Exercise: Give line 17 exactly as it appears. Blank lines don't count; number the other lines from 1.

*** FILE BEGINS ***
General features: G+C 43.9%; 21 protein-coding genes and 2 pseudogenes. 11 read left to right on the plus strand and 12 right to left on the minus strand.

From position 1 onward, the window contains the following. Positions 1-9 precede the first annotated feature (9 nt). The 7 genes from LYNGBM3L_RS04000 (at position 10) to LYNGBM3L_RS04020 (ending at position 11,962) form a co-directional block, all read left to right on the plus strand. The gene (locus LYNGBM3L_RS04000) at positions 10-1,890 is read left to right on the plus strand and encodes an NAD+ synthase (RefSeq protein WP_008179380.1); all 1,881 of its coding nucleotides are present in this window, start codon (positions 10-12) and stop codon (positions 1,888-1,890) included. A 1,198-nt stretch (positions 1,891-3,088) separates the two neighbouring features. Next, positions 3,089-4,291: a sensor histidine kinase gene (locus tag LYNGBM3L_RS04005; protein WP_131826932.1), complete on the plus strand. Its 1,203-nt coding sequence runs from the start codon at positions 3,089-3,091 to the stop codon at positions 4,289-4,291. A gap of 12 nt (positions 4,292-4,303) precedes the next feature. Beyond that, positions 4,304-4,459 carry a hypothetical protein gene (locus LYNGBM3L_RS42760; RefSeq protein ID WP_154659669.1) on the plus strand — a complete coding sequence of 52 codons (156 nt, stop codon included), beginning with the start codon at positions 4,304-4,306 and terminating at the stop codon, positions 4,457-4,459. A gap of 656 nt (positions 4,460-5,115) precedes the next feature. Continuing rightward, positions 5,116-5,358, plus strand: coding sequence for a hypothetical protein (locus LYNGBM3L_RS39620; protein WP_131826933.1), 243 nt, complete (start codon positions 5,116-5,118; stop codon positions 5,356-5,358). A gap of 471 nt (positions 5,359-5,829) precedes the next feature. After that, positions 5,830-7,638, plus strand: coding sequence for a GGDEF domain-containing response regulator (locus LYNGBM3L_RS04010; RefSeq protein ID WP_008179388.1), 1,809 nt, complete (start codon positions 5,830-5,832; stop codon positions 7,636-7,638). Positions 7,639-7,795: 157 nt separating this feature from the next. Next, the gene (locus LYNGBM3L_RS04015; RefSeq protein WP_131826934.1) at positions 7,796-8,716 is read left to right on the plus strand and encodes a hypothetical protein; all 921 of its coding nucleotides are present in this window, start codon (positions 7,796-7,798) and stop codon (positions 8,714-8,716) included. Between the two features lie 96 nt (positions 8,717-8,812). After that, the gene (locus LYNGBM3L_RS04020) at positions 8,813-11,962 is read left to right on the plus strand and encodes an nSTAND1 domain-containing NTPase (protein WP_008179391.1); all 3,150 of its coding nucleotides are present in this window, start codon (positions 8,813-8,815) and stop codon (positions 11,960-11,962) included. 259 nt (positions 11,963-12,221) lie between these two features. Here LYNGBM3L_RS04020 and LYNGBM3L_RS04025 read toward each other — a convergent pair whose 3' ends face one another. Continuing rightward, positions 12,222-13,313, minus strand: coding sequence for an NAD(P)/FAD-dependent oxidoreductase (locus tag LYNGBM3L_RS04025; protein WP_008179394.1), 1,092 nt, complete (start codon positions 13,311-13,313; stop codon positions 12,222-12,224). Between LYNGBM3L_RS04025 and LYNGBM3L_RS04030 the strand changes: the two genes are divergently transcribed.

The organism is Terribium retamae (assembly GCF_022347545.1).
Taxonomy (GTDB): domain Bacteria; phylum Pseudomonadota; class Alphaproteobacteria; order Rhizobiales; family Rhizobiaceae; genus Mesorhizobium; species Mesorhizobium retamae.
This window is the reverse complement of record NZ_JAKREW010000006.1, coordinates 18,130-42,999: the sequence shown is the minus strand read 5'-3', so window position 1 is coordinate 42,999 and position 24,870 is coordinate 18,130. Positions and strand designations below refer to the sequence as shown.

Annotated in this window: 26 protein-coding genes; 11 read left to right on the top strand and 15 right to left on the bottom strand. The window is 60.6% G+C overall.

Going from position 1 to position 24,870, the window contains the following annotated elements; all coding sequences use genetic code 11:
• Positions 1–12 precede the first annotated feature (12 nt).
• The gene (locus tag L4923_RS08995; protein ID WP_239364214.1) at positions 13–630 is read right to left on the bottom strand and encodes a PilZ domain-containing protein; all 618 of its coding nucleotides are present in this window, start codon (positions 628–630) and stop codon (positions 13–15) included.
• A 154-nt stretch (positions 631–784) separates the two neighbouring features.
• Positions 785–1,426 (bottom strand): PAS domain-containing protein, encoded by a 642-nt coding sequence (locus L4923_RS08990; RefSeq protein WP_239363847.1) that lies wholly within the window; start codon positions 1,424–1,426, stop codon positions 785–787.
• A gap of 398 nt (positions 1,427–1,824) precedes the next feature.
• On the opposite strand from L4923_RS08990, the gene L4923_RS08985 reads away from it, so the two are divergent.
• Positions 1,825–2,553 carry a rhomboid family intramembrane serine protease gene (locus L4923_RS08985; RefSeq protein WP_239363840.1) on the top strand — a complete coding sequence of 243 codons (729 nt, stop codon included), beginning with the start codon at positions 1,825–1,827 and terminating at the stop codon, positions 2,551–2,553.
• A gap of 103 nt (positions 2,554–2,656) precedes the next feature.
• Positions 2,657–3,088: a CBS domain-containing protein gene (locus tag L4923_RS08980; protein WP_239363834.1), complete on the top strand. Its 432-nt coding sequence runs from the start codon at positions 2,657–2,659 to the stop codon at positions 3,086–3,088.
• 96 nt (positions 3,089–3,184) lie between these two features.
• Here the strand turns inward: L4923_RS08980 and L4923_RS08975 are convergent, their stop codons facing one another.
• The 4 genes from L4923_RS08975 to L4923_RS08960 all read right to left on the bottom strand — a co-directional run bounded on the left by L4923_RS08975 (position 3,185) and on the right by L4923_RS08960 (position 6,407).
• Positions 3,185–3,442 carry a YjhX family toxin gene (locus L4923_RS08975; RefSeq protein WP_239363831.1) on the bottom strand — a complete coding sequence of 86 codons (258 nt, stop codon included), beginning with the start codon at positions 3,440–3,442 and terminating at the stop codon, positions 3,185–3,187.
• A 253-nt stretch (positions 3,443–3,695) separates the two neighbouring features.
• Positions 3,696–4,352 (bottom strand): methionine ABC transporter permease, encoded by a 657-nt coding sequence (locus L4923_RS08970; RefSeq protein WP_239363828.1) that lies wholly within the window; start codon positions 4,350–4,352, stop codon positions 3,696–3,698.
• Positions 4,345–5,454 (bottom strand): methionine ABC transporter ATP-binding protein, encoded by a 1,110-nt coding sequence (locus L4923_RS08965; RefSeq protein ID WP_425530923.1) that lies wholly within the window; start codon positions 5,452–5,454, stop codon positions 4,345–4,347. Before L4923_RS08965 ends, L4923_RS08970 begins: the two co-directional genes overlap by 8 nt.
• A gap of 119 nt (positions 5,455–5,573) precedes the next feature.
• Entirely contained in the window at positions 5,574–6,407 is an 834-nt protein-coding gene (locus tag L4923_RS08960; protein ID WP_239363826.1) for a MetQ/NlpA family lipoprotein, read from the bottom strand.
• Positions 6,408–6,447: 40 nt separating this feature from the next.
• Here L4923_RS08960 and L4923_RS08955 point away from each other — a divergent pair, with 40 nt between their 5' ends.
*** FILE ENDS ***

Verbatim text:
• 96 nt (positions 3,089–3,184) lie between these two features.